Close Pa. State Senate Race Could Hinge On Undated Ballots

Law360 (November 20, 2020, 10:25 PM EST) -- The Pennsylvania Supreme Court agreed Friday to decide if the Allegheny County Board of Elections should count more than 2,300 mail-in ballots that were missing a handwritten date, which could potentially sway a state Senate race outside Pittsburgh that was tied as of Friday morning.

Together with several consolidated cases over similar ballots from Philadelphia, the state's high court will decide if certain lines on the ballots' outer envelopes had to be filled out with the voter's printed name, address and date of signing in order for the votes within to be counted.

"Does the Election Code require the Allegheny County Board of Elections to disqualify mail-in ballots submitted by qualified electors who signed their ballot's outer envelopes but did not handwrite a date, where no other fraud or irregularity has been alleged, and the ballot is timely received?" said the order defining the question for the justices.

The justices said they would consolidate the Allegheny County case with the Philadelphia ones, and would consider the case based on the briefs parties had already filed with the Commonwealth Court.

Though the Commonwealth Court had sided with Republican candidate Nicole Ziccarelli and said the 2,349 ballots shouldn't be counted as of Thursday night, the Allegheny County Board of Elections and her opponent for the 45th State Senate District seat, Democratic incumbent Jim Brewster, asked the Supreme Court to take up the case.

Ziccarelli and Brewster had been tied with 65,978 votes each on Friday, according to the state's unofficial totals, but the district is split between Allegheny County, with the ballots at issue, and Westmoreland County, which was still counting provisional ballots.

Allegheny County's Board of Elections had split 2-1 on partisan lines in favor of counting the undated ballots. A Court of Common Pleas judge agreed that they should be counted, and the Commonwealth Court panel also split 2-1 on its order reversing the decision.

Before the Commonwealth Court ruled, Ziccarelli had petitioned the Supreme Court to take the case, but withdrew that request when the lower appellate court ruled in her favor. She had argued that the state Election Code says voters " shall ... fill out, date and sign" the outer envelope, and the courts should read that as mandatory, as the Supreme Court had with the ballots' inner privacy envelopes.

Allegheny County's petition to the court said the ballots had other dates to indicate when they were received, including in the statewide computer system for tracking mail-in ballots, the postmarks they received if mailed, and dates written on them by the Board of Elections. The voters' hand-dating when they signed the declaration on the outer envelope was not an anti-fraud measure, the petition said.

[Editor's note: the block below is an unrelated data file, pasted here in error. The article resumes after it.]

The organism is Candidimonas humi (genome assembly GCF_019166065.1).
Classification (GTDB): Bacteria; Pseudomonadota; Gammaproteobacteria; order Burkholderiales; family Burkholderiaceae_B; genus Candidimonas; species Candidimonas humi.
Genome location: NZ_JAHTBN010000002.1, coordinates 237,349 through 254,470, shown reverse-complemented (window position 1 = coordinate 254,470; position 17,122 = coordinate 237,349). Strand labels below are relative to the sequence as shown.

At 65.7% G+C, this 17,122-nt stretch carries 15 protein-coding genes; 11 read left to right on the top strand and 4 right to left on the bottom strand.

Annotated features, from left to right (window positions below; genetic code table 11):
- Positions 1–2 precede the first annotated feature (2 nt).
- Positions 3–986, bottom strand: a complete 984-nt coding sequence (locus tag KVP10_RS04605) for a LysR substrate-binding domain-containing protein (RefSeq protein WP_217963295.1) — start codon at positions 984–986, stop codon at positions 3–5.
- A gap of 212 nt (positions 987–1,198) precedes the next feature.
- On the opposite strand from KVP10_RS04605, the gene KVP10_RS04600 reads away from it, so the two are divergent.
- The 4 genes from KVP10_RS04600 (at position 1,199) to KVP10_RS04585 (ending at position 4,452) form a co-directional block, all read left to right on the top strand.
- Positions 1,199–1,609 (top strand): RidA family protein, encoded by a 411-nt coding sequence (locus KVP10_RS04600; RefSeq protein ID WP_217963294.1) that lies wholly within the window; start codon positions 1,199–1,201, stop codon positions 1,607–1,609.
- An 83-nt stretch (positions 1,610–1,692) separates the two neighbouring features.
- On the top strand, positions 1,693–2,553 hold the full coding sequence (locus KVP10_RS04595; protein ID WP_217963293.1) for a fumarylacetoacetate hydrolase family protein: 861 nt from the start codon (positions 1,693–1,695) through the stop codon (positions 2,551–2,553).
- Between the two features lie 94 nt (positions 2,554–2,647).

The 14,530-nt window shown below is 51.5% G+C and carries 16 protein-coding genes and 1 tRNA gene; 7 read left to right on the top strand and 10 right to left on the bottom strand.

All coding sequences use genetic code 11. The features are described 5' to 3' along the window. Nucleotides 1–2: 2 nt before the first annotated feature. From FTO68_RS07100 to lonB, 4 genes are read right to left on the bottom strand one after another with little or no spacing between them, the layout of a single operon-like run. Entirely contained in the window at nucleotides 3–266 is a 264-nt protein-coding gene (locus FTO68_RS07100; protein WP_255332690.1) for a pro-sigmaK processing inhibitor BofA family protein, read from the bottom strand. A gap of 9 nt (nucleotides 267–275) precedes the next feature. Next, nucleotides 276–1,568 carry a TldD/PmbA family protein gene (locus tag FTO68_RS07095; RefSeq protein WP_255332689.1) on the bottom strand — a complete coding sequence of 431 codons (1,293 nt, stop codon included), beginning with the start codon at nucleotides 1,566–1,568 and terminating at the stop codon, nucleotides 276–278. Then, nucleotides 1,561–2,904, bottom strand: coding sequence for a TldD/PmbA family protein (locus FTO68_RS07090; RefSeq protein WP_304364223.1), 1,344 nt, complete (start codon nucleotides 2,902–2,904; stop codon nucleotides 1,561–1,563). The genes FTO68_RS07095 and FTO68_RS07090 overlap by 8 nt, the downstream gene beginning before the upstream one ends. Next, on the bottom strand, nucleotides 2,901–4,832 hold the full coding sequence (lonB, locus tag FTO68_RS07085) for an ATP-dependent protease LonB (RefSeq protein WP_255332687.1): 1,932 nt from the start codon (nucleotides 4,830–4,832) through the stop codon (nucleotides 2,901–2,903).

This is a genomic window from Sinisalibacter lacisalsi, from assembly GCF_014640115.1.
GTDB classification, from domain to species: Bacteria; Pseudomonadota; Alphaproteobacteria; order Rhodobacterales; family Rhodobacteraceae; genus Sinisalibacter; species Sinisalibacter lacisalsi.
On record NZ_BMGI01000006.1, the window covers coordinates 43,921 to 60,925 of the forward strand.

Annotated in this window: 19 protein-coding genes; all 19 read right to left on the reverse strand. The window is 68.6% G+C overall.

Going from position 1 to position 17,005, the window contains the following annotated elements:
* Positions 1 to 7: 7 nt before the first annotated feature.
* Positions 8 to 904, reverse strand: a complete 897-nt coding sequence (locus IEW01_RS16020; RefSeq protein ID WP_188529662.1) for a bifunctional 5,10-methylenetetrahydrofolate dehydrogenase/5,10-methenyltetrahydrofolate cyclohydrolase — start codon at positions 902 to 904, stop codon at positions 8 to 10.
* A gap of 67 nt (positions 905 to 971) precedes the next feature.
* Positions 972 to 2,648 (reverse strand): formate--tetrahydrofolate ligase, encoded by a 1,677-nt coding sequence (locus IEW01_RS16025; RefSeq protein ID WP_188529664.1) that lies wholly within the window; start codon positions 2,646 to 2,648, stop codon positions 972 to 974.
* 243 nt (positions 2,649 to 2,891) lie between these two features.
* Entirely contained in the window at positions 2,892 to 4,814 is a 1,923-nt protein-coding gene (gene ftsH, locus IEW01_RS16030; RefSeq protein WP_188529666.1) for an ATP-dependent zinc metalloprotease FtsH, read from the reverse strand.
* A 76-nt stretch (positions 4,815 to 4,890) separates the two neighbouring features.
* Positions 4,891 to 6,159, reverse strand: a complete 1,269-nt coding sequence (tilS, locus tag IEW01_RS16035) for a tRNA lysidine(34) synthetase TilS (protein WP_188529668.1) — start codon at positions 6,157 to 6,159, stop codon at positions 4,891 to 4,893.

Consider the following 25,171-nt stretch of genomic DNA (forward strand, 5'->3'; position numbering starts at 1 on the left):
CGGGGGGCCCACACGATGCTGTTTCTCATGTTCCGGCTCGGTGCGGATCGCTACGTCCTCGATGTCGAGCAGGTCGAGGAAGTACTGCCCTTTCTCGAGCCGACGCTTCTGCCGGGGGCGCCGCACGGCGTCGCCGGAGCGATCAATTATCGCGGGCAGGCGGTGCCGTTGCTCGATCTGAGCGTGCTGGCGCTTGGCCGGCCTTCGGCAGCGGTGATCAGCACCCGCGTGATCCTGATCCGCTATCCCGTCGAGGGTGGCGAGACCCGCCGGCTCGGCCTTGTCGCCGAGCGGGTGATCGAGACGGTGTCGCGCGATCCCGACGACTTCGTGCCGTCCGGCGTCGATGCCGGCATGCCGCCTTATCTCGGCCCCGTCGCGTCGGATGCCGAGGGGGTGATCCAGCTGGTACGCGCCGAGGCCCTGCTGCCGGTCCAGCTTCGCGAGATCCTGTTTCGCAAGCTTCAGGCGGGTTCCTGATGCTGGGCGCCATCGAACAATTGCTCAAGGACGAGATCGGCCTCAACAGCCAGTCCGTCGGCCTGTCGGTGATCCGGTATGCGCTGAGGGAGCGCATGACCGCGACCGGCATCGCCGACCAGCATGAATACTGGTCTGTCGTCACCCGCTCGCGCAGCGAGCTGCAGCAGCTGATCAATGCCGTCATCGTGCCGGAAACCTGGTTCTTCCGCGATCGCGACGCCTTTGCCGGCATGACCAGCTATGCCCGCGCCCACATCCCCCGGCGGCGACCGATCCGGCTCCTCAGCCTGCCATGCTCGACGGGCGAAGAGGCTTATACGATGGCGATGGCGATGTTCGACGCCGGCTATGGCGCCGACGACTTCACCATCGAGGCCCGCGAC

"The Commonwealth Court's decision creates an emergency and raises questions of immediate and significant importance that directly affect both thousands of individual Allegheny voters, and, potentially, other voters throughout the Commonwealth," the county's petition said. "As it currently stands the Commonwealth Court's decision, if not corrected, will cause 2,349 Allegheny voters to lose their vote because of a minor technical irregularity on their ballot declarations. This situation is of crucial importance to these voters, Allegheny, and the Commonwealth as a whole."

An attorney for Ziccarelli said he was not surprised the justices took the case.

"The core issue is already in front of the court in the Philadelphia case," said Matthew Haverstick of Kleinbard LLC. "The Supreme Court was always going to decide, whether we were part of it or not. … I'd rather be part of it."

Ziccarelli also won a Commonwealth Court decision Friday that kept the county from counting 270 technically deficient provisional ballots, but those votes were not part of the case before the Supreme Court.

"We are pleased that the court is going to take up this important issue regarding these ballots that the BOE voted to count," said Allegheny County Solicitor Andrew Szefi. "We look forward to a swift resolution of the matter that impacts our county voters."

Counsel for Brewster did not immediately respond to requests for comment.

The Allegheny County Board of Elections is represented by Andrew F. Szefi, Virginia Spencer Scott and Frances M. Liebenguth of the Allegheny County Law Department.

Ziccarelli is represented by Matthew H. Haverstick, Shohin H. Vance and Samantha G. Zimmer of Kleinbard LLC.

Brewster and the Democratic Party of Pennsylvania are represented by Michael J. Healey of Healey Block LLC, Marco Attisano of Attisano & Romano LLC, and Clifford B. Levine and Kyle J. Semroc of Dentons Cohen & Grigsby PC.

The case is In Re: 2,349 Ballots in the 2020 General Election (Allegheny), case number 29 WAP 2020, in the Supreme Court of Pennsylvania.

--Editing by Aaron Pelc.

For a reprint of this article, please contact reprints@law360.com.

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